Dassault has announced a six-month delay to the service entry of the Falcon 6X, to mid-2023, blaming the ongoing effects on the supply chain of Covid-19 and the Ukraine crisis.
“I’d like to stress that the Covid epidemic is still active – fortunately not at the crisis levels we knew before, but strong enough to disrupt business,” says chief executive Eric Trappier.
He notes that “the fast recovery with limited resources of the global economy is creating unprecedented constraints on the supply chain, not only in our industry but across the entire manufacturing sector”.
In addition, the war in Ukraine is “adding its own part of disruption” with rising energy prices, and raw material shortages.
As a consequence, “our anticipated target of year-end 2022 for the entry into service of the 6X is shifting, and is now forecast by mid-year 2023”, he says.
The super-large 5,500nm (10,175km)-range Falcon 6X was launched in 2018, following the company’s cancellation of the troubled 5X programme. To date, three aircraft in the test fleet have logged over 850 flying hours.
Nonetheless, Dassault brought a Falcon 6X to EBACE, parking the fourth test aircraft (F-WZOA) on the static display. Fitted with a fully outfitted cabin, the twinjet is scheduled to embark on a global 40-stop “proving campaign” in June, to ensure the reliability of the aircraft and onboard systems in “real world operating conditions”.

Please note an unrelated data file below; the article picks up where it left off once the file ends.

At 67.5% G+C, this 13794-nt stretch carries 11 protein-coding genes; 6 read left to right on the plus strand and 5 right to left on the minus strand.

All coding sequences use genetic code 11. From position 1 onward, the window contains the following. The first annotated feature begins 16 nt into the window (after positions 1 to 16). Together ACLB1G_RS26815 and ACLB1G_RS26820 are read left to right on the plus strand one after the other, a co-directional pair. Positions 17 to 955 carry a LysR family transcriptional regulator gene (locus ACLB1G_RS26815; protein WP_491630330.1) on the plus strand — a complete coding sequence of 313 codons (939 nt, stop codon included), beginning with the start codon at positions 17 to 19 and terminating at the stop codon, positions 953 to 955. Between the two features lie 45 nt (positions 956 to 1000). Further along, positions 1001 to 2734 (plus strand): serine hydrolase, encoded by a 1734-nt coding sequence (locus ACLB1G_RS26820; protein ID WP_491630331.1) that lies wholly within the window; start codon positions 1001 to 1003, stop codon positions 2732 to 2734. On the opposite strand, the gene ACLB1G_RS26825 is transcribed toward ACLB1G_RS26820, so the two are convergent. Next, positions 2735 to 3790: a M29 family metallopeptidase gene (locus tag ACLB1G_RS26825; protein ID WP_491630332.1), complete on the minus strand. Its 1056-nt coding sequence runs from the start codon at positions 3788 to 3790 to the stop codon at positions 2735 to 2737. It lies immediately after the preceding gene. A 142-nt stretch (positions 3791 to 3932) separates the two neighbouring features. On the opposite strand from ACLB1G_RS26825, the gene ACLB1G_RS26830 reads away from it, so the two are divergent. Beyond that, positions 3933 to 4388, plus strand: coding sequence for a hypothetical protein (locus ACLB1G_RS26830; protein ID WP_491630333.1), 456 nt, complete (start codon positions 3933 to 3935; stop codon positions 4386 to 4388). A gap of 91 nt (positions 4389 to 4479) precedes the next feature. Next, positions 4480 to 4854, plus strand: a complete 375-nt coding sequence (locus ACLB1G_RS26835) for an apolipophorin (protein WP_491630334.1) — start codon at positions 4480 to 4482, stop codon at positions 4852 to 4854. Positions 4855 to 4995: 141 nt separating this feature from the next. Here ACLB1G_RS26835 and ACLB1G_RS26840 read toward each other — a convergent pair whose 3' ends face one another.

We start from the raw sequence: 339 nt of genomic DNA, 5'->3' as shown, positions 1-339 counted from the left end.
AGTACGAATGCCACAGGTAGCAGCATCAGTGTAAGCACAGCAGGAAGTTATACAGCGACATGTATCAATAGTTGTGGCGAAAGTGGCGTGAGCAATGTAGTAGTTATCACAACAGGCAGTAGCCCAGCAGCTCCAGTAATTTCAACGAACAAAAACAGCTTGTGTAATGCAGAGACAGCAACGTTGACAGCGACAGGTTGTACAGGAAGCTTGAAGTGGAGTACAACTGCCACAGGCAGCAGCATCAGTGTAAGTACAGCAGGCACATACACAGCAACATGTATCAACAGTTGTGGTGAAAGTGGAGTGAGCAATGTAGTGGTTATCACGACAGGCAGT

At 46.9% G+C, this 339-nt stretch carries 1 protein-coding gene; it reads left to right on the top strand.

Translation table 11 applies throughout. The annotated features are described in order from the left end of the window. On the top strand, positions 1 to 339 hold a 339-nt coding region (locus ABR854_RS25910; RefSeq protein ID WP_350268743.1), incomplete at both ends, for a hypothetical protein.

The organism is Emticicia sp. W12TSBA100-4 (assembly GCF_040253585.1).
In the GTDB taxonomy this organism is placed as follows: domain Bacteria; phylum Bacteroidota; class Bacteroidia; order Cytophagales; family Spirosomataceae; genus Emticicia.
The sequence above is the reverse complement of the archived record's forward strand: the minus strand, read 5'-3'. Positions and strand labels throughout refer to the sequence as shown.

Completed flight-test activities include cold-soak tests and high-elevation tests, and the flight envelope has been expanded well beyond the aircraft’s Mach 0.90 maximum operating speed. The flight trials remaining include natural icing and contaminated runway tests, says Dassault.
Meanwhile, production and assembly of the top-of-the-range Falcon 10X is gearing up at sites around Europe and North America, with final assembly of the ultra-widebody twin set to begin next year.
A new production hall at Dassault’s Biarritz plant in southwest France is dedicated to the Rolls-Royce Pearl 10X-powered aircraft’s all-composite wing. The initial example is in final assembly and will be placed in a static test rig in the third quarter.
“We are making excellent progress in getting this new aircraft into production, and the coming months will see an increasing flow of parts, subsystems and large structures into our facilities in the south of France,” says Trappier.
With a cabin height of 2.07m (6ft 8in) and a volume of 79cu m (2,780cu ft), the 10X – which is being displayed in mock-up on Dassault’s stand – will have the largest cabin of any traditional business jet.
Dassault has not disclosed when the 7,500nm (13,900km)-range 10X will make its maiden sortie, but it is confident the aircraft will enter service as scheduled in 2025.